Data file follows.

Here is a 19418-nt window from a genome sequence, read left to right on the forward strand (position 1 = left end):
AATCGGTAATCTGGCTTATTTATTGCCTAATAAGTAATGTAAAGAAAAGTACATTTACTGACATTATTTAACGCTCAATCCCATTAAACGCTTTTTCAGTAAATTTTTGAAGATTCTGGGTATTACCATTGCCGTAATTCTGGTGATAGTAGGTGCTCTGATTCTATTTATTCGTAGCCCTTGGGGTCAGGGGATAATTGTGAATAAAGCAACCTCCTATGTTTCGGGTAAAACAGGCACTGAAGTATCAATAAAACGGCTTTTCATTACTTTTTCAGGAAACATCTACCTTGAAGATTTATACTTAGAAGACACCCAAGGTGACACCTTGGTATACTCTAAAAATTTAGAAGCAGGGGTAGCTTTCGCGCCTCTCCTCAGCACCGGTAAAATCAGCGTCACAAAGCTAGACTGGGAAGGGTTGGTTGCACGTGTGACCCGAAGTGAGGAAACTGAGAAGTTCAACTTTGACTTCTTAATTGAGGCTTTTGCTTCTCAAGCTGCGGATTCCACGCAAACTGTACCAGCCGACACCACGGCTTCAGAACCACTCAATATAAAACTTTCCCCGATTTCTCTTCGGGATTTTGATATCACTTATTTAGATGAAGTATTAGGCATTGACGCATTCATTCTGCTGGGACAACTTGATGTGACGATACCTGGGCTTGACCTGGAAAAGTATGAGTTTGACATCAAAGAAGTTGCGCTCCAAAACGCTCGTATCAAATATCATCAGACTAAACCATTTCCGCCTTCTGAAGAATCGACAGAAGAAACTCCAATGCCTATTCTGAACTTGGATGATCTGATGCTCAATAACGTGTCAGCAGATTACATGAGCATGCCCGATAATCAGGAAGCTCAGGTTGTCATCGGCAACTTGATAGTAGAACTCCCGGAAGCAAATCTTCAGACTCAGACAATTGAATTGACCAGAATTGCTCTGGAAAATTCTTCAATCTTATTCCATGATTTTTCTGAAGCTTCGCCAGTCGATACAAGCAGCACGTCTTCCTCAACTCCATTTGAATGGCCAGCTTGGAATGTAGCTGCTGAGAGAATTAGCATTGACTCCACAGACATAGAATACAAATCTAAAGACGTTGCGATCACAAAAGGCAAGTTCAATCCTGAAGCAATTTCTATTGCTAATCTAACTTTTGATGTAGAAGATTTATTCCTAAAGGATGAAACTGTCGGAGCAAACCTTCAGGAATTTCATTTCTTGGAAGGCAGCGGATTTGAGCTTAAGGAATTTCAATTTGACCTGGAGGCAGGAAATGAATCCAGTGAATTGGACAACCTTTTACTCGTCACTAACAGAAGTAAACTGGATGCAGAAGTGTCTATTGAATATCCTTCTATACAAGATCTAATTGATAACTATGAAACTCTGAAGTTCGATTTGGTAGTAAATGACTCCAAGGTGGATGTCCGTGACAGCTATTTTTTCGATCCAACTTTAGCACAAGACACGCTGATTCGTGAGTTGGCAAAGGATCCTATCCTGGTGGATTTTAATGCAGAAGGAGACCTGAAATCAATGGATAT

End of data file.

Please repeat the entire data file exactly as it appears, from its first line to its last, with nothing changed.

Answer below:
Here is a 19418-nt window from a genome sequence, read left to right on the forward strand (position 1 = left end):
AATCGGTAATCTGGCTTATTTATTGCCTAATAAGTAATGTAAAGAAAAGTACATTTACTGACATTATTTAACGCTCAATCCCATTAAACGCTTTTTCAGTAAATTTTTGAAGATTCTGGGTATTACCATTGCCGTAATTCTGGTGATAGTAGGTGCTCTGATTCTATTTATTCGTAGCCCTTGGGGTCAGGGGATAATTGTGAATAAAGCAACCTCCTATGTTTCGGGTAAAACAGGCACTGAAGTATCAATAAAACGGCTTTTCATTACTTTTTCAGGAAACATCTACCTTGAAGATTTATACTTAGAAGACACCCAAGGTGACACCTTGGTATACTCTAAAAATTTAGAAGCAGGGGTAGCTTTCGCGCCTCTCCTCAGCACCGGTAAAATCAGCGTCACAAAGCTAGACTGGGAAGGGTTGGTTGCACGTGTGACCCGAAGTGAGGAAACTGAGAAGTTCAACTTTGACTTCTTAATTGAGGCTTTTGCTTCTCAAGCTGCGGATTCCACGCAAACTGTACCAGCCGACACCACGGCTTCAGAACCACTCAATATAAAACTTTCCCCGATTTCTCTTCGGGATTTTGATATCACTTATTTAGATGAAGTATTAGGCATTGACGCATTCATTCTGCTGGGACAACTTGATGTGACGATACCTGGGCTTGACCTGGAAAAGTATGAGTTTGACATCAAAGAAGTTGCGCTCCAAAACGCTCGTATCAAATATCATCAGACTAAACCATTTCCGCCTTCTGAAGAATCGACAGAAGAAACTCCAATGCCTATTCTGAACTTGGATGATCTGATGCTCAATAACGTGTCAGCAGATTACATGAGCATGCCCGATAATCAGGAAGCTCAGGTTGTCATCGGCAACTTGATAGTAGAACTCCCGGAAGCAAATCTTCAGACTCAGACAATTGAATTGACCAGAATTGCTCTGGAAAATTCTTCAATCTTATTCCATGATTTTTCTGAAGCTTCGCCAGTCGATACAAGCAGCACGTCTTCCTCAACTCCATTTGAATGGCCAGCTTGGAATGTAGCTGCTGAGAGAATTAGCATTGACTCCACAGACATAGAATACAAATCTAAAGACGTTGCGATCACAAAAGGCAAGTTCAATCCTGAAGCAATTTCTATTGCTAATCTAACTTTTGATGTAGAAGATTTATTCCTAAAGGATGAAACTGTCGGAGCAAACCTTCAGGAATTTCATTTCTTGGAAGGCAGCGGATTTGAGCTTAAGGAATTTCAATTTGACCTGGAGGCAGGAAATGAATCCAGTGAATTGGACAACCTTTTACTCGTCACTAACAGAAGTAAACTGGATGCAGAAGTGTCTATTGAATATCCTTCTATACAAGATCTAATTGATAACTATGAAACTCTGAAGTTCGATTTGGTAGTAAATGACTCCAAGGTGGATGTCCGTGACAGCTATTTTTTCGATCCAACTTTAGCACAAGACACGCTGATTCGTGAGTTGGCAAAGGATCCTATCCTGGTGGATTTTAATGCAGAAGGAGACCTGAAATCAATGGATAT